Making New Hives

Posted by Menadena on

New beehive

The late summer period is one of our least hectic, but most crucial times on Register Family Farm. With nectar production down and bee populations up, we have to focus less on making honey and more on the survivability of our hives. We're introducing new queens and making sure they're correctly mated so that they can lay a good pattern of workers and drones. A mistake here could spell doom for the hive.

More Bees with Less Food

After the spring and early summer honey rush, when the bees have had high temperatures and such an abundance of nutrients, nectar, and pollen coming into the hive, the population is growing, and the queen is laying eggs like crazy. The population is high, and there has been a lot of brood building up to this point. This normally means larger dangerous pest populations in the hive as well. You can run into big problems if you're not paying attention and keeping the pest numbers to a manageable level. This is the beginning of the end for a lot of inexperienced beekeepers.

Large hive populations consume a lot of honey and pollen. There are not a lot of good nectar and pollen-producing forage options for the bees around here in late summer, so we have to make sure they can support themselves. To sustain them, we take our hives to more agricultural areas where there are cotton plants and more open fields for them to forage in.

At this time of year, any honey we make is a bonus. We are extremely focused on the health of our hives. Even though it is a slower production season, we're still busy checking the hives,  pulling and extracting honey, and generally caring for our hives. Our equipment and bees have to be ready for transport south for the Brazilian pepper flow, the last big rush before winter.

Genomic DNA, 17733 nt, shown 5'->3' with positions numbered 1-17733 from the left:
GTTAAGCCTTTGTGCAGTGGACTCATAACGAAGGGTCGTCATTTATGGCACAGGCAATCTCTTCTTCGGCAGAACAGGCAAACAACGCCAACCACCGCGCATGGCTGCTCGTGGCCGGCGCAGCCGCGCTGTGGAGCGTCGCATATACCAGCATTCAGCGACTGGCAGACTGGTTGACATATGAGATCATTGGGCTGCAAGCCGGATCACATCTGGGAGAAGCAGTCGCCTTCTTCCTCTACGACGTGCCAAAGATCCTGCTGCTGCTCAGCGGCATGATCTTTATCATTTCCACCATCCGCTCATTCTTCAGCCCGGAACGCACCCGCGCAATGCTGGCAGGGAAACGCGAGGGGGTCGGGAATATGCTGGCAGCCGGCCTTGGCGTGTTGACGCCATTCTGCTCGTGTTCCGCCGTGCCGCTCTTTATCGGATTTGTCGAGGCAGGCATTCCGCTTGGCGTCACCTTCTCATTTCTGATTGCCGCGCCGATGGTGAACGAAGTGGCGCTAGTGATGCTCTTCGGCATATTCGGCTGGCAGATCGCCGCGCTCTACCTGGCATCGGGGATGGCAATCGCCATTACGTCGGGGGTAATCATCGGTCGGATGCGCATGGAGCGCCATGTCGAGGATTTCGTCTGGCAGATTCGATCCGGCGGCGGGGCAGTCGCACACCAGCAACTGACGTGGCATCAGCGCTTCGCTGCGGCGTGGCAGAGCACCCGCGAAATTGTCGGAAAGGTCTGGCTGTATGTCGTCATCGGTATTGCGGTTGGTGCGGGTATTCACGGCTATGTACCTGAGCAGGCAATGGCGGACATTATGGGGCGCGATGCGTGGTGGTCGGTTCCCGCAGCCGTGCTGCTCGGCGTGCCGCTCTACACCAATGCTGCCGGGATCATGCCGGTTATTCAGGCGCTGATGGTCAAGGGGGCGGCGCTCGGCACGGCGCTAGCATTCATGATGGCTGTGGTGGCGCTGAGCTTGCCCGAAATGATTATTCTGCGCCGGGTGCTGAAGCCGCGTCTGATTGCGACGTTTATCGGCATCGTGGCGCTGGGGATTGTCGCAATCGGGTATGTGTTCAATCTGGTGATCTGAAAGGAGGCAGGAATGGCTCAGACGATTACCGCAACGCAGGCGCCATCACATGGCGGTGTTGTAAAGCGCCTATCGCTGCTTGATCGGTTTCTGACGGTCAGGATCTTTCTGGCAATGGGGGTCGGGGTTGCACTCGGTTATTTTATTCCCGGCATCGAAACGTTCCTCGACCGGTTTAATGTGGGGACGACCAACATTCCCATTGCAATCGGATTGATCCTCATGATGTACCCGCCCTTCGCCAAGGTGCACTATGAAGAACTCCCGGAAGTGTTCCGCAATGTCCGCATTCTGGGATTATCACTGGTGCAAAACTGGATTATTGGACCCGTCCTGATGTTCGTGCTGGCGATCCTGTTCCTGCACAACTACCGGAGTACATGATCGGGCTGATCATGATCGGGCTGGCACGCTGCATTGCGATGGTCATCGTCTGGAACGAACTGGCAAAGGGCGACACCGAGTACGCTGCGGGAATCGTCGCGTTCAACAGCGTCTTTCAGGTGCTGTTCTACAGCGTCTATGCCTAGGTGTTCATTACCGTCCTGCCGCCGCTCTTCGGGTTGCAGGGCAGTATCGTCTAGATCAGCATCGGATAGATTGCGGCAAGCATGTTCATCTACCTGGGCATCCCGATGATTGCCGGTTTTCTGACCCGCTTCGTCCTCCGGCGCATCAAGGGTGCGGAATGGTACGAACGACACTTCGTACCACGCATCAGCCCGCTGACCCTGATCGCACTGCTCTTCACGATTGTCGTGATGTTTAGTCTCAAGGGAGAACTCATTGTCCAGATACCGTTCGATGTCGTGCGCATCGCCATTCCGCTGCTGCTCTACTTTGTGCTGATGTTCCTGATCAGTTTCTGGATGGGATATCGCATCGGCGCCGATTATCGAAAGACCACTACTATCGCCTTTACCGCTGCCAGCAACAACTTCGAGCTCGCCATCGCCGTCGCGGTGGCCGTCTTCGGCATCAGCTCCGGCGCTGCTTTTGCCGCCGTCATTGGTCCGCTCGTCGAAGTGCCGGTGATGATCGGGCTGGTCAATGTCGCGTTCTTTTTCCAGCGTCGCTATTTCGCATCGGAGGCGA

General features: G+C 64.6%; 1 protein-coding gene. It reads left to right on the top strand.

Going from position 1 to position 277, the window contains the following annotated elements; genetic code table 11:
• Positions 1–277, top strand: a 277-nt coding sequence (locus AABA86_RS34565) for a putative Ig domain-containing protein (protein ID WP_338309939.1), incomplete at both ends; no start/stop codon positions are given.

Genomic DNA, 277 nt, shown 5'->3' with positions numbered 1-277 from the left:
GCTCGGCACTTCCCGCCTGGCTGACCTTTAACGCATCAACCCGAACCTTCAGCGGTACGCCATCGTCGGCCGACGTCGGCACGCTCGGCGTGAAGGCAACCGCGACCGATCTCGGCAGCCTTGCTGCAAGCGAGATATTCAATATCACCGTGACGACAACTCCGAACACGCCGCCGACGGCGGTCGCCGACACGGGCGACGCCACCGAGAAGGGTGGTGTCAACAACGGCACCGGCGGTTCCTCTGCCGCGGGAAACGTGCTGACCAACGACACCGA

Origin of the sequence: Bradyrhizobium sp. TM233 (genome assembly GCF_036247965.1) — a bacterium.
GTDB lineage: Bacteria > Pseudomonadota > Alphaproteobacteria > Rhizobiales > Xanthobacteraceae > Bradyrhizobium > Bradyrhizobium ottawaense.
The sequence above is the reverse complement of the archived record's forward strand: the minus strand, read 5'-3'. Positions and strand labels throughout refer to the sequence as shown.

Bringing In The Queen Bees

When we make new hives or replace or add a queen, we introduce the queens to their new hives in a ventilated cage that has an exit blocked by “queen candy.” As the worker bees eat through the sugary plug to release the new queen, they are getting used to her pheromones and should accept her as soon as they have freed her.

The queen should start laying eggs a couple of days after she has been released, so we have to check to make sure this happens as expected.  However, we have to come back again two weeks after the original introduction to make sure she was properly mated and is laying both workers and drones.

Breeding Honey Bees
The Bees’ Needs

Every day with good weather, the drones will all travel two to three miles away to the drone congregation area and wait. Newly hatched queens will fly by this group, and the drones will chase after her. In this way, only the fastest drones can mate, and the queen ends up with enough genetic material to last her whole life. She stores it in an organ called a “spermatheca.”

She may return to the drone congregation area for several days, but once she is mated, she will remain in the hive. 80 percent or more of the eggs that a properly mated queen lays will be fertilized eggs that will become female worker bees. Aside from the continuation of the species, drones serve no purpose. They just eat and take up space. They can't even sting. They die in the process of mating, so they can only mate once. It is very important to have a healthy drone population throughout the spring and summer.

The bees know when fall and winter are coming, and, to conserve resources, they kick out all of the drones to die until the spring comes and more are born. This is a very dangerous time to lose queens because the replacement queen won't have any fertilized eggs if she was born too late in the season due to the low drone population.  This is also why improperly mated queens can be so devastating to the hive since she lays only unfertilized male drone eggs and no fertilized female workers. In both cases, it is unlikely the hive will survive until spring unless we identify the problem and intervene. 

Even though we have a slightly less hectic schedule this time of year, we have to be careful as the weather turns colder. There are many hazards that could cause the collapse of our hives. We make sure to keep a close eye on our bees to keep them happy and healthy so they can survive and thrive going into the next season.

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